3. †One to four larvae from each family in 23 local populations in a network within an area of 5 × 4 km2.

  4. ‡Progeny of seven laboratory crosses. The parents were all heterozygote at the SNP AA111.

Random sample of adults*335AA35103208240.6210.47233.22****
Random sample of larvae†224AA356714890.6610.46638.84****
Progeny of the crosses‡62AA35nanana   

For the laboratory crosses, we present the results for the SNP AA111, which is the one most strongly associated with phenotypic variation (see above). Additional reason for giving the results for this SNP is that all parents were known to be heterozygous at AA111, but not uniformly so at the other SNPs. Moreover, the three SNPs are nonindependent, and the phase in the parents is unknown.

Among the 62 offspring from seven crosses, which were sampled and genotyped at the larval stage, there was a large and significant excess of heterozygotes (Table 5). The expected numbers, given heterozygous parents, are AA = 15.5, AC = 31 and CC = 15.5. The observed numbers were AA = 15, AC = 45 and CC = 2 (P < 0.001). Again, the homozygote CC, corresponding to the allozyme genotype FF, was rarer than AA.

Assuming that these deviations from Mendelian ratios were caused by viability selection at Pgi (see below for a discussion of this assumption), we can employ a simple model of selection at one locus (e.g. Hartl & Clark, 2007). Denoting the relative fitness of genotypes AA, AC and CC as 1, 1 − hs and 1 − s, we obtain an estimate of h = −0.58, indicating heterozygote advantage. This means that among the three genotypes, the heterozygotes had the highest fitness, and thus heterozygote excess cannot be explained just by C being a partially recessive deleterious allele. If we now employ a standard model of one-locus two-allele overdominant selection (e.g. Hartl & Clark, 2007), denoting the relative fitnesses of the homozygotes relative to the heterozygote as 1 − sAA and 1 − sCC, we obtain the estimates sAA = 0.33 and sCC = 0.91. If the polymorphism at SNP AA111 was maintained by overdominance, the expected equilibrium frequency of the C allele would be q = sAA/(sAA + sCC) = 27%. The observed frequency (after selection) of C in samples 1 and 2 (Table 5) was 28% in both cases.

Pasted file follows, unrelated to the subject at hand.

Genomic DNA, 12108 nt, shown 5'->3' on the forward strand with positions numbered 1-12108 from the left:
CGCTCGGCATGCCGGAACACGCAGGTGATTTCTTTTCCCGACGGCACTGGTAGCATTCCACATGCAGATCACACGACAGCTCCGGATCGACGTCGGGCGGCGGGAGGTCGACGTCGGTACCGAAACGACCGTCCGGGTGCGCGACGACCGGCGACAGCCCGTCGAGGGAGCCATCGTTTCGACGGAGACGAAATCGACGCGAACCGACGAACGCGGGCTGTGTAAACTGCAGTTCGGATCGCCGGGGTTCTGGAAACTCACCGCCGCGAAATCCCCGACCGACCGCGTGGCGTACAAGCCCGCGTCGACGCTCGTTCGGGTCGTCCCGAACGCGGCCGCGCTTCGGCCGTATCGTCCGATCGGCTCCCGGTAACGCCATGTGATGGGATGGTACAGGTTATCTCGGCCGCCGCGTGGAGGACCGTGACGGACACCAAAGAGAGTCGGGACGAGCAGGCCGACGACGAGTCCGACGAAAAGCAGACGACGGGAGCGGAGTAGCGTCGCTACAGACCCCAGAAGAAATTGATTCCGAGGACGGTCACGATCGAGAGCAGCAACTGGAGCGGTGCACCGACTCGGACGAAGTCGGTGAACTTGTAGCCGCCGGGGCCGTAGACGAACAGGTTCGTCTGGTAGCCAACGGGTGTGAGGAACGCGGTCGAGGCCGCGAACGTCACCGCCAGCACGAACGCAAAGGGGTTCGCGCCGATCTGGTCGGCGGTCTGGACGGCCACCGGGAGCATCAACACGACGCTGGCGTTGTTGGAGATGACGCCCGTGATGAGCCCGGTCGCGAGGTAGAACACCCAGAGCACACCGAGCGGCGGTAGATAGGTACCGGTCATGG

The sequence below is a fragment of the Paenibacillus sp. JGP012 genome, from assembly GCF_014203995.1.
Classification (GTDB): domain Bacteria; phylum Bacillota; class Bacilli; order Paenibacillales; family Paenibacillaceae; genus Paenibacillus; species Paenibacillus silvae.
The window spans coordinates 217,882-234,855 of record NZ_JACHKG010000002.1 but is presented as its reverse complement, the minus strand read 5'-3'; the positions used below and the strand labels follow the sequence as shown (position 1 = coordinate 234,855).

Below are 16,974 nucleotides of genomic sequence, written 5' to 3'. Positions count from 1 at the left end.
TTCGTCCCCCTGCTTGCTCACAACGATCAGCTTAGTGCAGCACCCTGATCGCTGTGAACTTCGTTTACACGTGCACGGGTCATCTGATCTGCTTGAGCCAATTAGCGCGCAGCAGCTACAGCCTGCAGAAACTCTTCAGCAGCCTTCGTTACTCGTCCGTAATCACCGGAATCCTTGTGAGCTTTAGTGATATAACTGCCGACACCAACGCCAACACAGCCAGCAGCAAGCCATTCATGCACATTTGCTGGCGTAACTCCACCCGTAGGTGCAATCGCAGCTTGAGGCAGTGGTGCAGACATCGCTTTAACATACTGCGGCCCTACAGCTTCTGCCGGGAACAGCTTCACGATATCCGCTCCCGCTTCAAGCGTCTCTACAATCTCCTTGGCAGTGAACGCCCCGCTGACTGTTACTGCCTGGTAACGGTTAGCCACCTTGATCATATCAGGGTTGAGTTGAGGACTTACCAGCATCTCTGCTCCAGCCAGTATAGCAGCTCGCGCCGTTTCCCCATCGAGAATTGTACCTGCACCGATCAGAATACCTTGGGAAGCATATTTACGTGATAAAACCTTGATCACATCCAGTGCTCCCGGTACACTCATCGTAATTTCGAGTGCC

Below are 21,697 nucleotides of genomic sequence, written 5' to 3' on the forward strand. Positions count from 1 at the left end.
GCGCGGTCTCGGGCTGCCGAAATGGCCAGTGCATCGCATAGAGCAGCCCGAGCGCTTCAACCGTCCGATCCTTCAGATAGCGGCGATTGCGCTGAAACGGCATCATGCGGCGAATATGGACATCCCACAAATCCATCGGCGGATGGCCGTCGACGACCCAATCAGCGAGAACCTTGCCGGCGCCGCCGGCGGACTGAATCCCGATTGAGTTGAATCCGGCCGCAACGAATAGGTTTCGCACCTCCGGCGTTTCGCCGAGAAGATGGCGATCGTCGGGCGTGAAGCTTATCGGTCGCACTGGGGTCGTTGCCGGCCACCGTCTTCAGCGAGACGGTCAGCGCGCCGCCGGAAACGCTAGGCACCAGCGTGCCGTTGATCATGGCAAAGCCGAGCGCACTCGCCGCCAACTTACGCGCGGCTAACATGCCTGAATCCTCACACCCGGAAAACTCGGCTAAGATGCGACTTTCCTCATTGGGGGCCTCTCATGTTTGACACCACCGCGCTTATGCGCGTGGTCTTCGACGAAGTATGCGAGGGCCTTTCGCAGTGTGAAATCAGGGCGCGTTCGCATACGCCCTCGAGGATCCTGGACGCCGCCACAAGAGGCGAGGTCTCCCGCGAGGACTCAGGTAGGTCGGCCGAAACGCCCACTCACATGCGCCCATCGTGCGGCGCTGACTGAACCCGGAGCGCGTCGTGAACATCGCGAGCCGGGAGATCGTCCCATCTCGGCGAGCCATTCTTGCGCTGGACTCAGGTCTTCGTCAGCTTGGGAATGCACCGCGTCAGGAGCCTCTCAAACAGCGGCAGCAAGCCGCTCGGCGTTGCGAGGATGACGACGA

Patterns of molecular variation at Pgi are inconsistent with patterns expected for neutrally evolving loci. In two random population samples, we observed systematic deviations from the HW equilibrium, with a significant excess of heterozygotes. Laboratory crosses produced offspring with a similar excess of heterozygotes. In the latter case, because we know the parents’ genotypes, we can exclude nonrandom mating as an explanation for the observed heterozygote excess.

Molecular variation at Pgi is in contrast to the variation at other allozyme, SNP and microsatellite loci studied in the same metapopulation of the Glanville fritillary (Hanski & Saccheri, 2006; Orsini et al., 2008). These other loci were either in HW equilibrium or showed a deficit of heterozygotes due to spatial population structure (Orsini et al., 2008). The different behaviour of Pgi when compared with the other loci provides a control for confounding factors, such as population history, inbreeding or spatial population structure as possible causes of departure from the HW equilibrium. All such factors would be expected to affect all loci in the same manner.